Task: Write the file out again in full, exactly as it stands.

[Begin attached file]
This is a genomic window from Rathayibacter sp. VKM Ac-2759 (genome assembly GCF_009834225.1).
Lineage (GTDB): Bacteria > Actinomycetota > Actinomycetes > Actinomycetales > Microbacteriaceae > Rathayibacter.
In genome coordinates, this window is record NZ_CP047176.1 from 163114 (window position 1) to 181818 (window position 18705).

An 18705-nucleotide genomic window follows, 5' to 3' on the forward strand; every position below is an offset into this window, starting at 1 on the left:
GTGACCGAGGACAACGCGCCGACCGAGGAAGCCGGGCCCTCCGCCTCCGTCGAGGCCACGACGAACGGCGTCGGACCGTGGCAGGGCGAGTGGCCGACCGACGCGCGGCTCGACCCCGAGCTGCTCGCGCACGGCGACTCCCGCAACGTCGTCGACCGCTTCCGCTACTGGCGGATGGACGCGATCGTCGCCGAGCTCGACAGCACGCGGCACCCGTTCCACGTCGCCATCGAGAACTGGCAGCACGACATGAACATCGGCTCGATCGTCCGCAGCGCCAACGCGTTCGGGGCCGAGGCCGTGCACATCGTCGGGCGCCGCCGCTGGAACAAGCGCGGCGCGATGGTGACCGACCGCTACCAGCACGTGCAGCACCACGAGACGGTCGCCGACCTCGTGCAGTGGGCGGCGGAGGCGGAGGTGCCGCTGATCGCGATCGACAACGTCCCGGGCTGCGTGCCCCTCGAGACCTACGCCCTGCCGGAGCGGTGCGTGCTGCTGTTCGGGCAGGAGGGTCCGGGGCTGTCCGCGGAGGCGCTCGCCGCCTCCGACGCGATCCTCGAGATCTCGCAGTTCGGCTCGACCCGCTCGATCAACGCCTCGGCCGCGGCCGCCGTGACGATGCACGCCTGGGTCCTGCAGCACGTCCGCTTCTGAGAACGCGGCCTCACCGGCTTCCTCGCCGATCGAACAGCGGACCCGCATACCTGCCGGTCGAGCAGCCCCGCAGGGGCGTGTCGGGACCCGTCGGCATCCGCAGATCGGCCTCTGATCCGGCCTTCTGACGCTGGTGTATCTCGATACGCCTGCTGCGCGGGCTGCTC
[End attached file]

This is a genomic window from Rathayibacter sp. VKM Ac-2759 (genome assembly GCF_009834225.1).
Lineage (GTDB): Bacteria > Actinomycetota > Actinomycetes > Actinomycetales > Microbacteriaceae > Rathayibacter.
In genome coordinates, this window is record NZ_CP047176.1 from 163114 (window position 1) to 181818 (window position 18705).

An 18705-nucleotide genomic window follows, 5' to 3' on the forward strand; every position below is an offset into this window, starting at 1 on the left:
GTGACCGAGGACAACGCGCCGACCGAGGAAGCCGGGCCCTCCGCCTCCGTCGAGGCCACGACGAACGGCGTCGGACCGTGGCAGGGCGAGTGGCCGACCGACGCGCGGCTCGACCCCGAGCTGCTCGCGCACGGCGACTCCCGCAACGTCGTCGACCGCTTCCGCTACTGGCGGATGGACGCGATCGTCGCCGAGCTCGACAGCACGCGGCACCCGTTCCACGTCGCCATCGAGAACTGGCAGCACGACATGAACATCGGCTCGATCGTCCGCAGCGCCAACGCGTTCGGGGCCGAGGCCGTGCACATCGTCGGGCGCCGCCGCTGGAACAAGCGCGGCGCGATGGTGACCGACCGCTACCAGCACGTGCAGCACCACGAGACGGTCGCCGACCTCGTGCAGTGGGCGGCGGAGGCGGAGGTGCCGCTGATCGCGATCGACAACGTCCCGGGCTGCGTGCCCCTCGAGACCTACGCCCTGCCGGAGCGGTGCGTGCTGCTGTTCGGGCAGGAGGGTCCGGGGCTGTCCGCGGAGGCGCTCGCCGCCTCCGACGCGATCCTCGAGATCTCGCAGTTCGGCTCGACCCGCTCGATCAACGCCTCGGCCGCGGCCGCCGTGACGATGCACGCCTGGGTCCTGCAGCACGTCCGCTTCTGAGAACGCGGCCTCACCGGCTTCCTCGCCGATCGAACAGCGGACCCGCATACCTGCCGGTCGAGCAGCCCCGCAGGGGCGTGTCGGGACCCGTCGGCATCCGCAGATCGGCCTCTGATCCGGCCTTCTGACGCTGGTGTATCTCGATACGCCTGCTGCGCGGGCTGCTC